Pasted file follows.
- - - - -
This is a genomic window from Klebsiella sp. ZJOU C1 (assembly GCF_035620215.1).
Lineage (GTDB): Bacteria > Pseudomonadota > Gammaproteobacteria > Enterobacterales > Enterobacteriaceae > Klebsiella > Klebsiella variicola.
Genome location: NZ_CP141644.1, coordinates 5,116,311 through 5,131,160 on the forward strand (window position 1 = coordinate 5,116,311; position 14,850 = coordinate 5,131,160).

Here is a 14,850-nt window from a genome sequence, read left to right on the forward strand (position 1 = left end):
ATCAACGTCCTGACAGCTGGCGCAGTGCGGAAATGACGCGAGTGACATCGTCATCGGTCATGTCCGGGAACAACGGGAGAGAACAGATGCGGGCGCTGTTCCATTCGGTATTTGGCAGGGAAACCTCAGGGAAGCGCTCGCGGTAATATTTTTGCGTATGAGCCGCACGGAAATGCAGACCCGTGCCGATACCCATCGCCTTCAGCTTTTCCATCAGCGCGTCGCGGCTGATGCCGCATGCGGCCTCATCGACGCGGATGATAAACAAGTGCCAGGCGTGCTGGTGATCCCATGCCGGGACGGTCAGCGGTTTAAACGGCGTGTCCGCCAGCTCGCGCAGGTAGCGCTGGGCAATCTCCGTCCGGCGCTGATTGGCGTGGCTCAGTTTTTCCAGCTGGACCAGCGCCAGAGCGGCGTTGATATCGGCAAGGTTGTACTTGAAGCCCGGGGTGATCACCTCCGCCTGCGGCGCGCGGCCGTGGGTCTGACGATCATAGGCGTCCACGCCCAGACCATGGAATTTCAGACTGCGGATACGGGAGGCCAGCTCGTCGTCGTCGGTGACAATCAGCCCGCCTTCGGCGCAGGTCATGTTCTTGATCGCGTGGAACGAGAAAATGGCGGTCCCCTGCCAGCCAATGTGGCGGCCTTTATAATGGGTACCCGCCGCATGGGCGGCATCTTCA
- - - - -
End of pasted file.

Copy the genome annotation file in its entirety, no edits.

This is a genomic window from Klebsiella sp. ZJOU C1 (assembly GCF_035620215.1).
Lineage (GTDB): Bacteria > Pseudomonadota > Gammaproteobacteria > Enterobacterales > Enterobacteriaceae > Klebsiella > Klebsiella variicola.
Genome location: NZ_CP141644.1, coordinates 5,116,311 through 5,131,160 on the forward strand (window position 1 = coordinate 5,116,311; position 14,850 = coordinate 5,131,160).

Here is a 14,850-nt window from a genome sequence, read left to right on the forward strand (position 1 = left end):
ATCAACGTCCTGACAGCTGGCGCAGTGCGGAAATGACGCGAGTGACATCGTCATCGGTCATGTCCGGGAACAACGGGAGAGAACAGATGCGGGCGCTGTTCCATTCGGTATTTGGCAGGGAAACCTCAGGGAAGCGCTCGCGGTAATATTTTTGCGTATGAGCCGCACGGAAATGCAGACCCGTGCCGATACCCATCGCCTTCAGCTTTTCCATCAGCGCGTCGCGGCTGATGCCGCATGCGGCCTCATCGACGCGGATGATAAACAAGTGCCAGGCGTGCTGGTGATCCCATGCCGGGACGGTCAGCGGTTTAAACGGCGTGTCCGCCAGCTCGCGCAGGTAGCGCTGGGCAATCTCCGTCCGGCGCTGATTGGCGTGGCTCAGTTTTTCCAGCTGGACCAGCGCCAGAGCGGCGTTGATATCGGCAAGGTTGTACTTGAAGCCCGGGGTGATCACCTCCGCCTGCGGCGCGCGGCCGTGGGTCTGACGATCATAGGCGTCCACGCCCAGACCATGGAATTTCAGACTGCGGATACGGGAGGCCAGCTCGTCGTCGTCGGTGACAATCAGCCCGCCTTCGGCGCAGGTCATGTTCTTGATCGCGTGGAACGAGAAAATGGCGGTCCCCTGCCAGCCAATGTGGCGGCCTTTATAATGGGTACCCGCCGCATGGGCGGCATCTTCA